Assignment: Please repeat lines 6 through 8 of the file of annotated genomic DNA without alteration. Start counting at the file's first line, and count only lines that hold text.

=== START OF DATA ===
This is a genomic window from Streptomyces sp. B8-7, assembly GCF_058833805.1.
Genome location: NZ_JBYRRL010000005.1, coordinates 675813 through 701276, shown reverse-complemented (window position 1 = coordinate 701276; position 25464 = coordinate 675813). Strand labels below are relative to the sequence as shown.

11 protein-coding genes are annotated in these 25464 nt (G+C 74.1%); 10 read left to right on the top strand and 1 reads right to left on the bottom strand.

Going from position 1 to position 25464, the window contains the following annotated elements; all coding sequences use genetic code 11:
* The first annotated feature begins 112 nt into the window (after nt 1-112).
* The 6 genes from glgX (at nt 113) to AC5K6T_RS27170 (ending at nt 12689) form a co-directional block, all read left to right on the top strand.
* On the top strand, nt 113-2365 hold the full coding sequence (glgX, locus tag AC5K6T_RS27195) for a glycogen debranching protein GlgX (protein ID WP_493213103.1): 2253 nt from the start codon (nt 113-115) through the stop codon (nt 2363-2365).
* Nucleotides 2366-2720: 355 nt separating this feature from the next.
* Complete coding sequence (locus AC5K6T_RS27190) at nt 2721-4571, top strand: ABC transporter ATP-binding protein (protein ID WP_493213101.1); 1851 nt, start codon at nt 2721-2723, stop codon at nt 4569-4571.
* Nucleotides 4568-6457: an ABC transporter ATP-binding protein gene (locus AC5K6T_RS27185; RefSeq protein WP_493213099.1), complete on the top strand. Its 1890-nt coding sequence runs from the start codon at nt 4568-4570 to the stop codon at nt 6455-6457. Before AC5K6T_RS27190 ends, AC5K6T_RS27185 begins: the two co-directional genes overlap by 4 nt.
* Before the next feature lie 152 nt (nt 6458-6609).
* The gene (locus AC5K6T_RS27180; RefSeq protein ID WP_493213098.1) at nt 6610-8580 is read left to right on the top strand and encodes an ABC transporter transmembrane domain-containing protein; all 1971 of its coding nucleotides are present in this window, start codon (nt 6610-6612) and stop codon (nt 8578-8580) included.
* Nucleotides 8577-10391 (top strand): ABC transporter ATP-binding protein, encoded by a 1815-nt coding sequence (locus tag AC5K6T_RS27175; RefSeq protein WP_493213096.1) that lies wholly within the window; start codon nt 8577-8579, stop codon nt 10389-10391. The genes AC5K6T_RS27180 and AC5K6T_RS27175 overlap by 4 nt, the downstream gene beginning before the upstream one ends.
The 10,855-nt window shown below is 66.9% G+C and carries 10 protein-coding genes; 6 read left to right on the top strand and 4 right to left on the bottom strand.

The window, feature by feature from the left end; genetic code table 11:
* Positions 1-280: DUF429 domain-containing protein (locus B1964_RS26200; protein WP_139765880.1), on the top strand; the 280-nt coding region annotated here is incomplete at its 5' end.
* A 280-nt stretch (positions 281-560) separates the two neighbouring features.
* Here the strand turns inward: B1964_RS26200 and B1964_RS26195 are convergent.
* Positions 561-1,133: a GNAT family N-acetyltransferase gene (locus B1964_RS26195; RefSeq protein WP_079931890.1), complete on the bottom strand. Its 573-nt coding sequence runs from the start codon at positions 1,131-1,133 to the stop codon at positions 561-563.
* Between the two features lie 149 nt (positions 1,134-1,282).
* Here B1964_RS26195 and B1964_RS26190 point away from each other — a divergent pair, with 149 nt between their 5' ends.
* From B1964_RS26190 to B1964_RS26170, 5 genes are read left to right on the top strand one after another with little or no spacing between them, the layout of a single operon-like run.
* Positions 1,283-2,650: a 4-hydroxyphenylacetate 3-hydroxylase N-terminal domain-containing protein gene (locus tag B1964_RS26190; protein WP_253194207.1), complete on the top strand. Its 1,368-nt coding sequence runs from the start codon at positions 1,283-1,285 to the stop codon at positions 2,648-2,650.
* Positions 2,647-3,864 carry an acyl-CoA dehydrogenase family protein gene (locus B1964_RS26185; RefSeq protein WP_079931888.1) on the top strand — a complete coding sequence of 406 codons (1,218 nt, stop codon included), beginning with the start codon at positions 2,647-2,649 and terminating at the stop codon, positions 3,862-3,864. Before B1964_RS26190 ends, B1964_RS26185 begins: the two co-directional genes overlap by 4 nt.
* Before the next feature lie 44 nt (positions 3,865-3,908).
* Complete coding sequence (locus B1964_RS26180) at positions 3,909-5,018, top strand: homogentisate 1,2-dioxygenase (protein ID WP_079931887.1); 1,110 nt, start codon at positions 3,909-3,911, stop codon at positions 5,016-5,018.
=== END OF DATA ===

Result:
* The 6 genes from glgX (at nt 113) to AC5K6T_RS27170 (ending at nt 12689) form a co-directional block, all read left to right on the top strand.
* On the top strand, nt 113-2365 hold the full coding sequence (glgX, locus tag AC5K6T_RS27195) for a glycogen debranching protein GlgX (protein ID WP_493213103.1): 2253 nt from the start codon (nt 113-115) through the stop codon (nt 2363-2365).
* Nucleotides 2366-2720: 355 nt separating this feature from the next.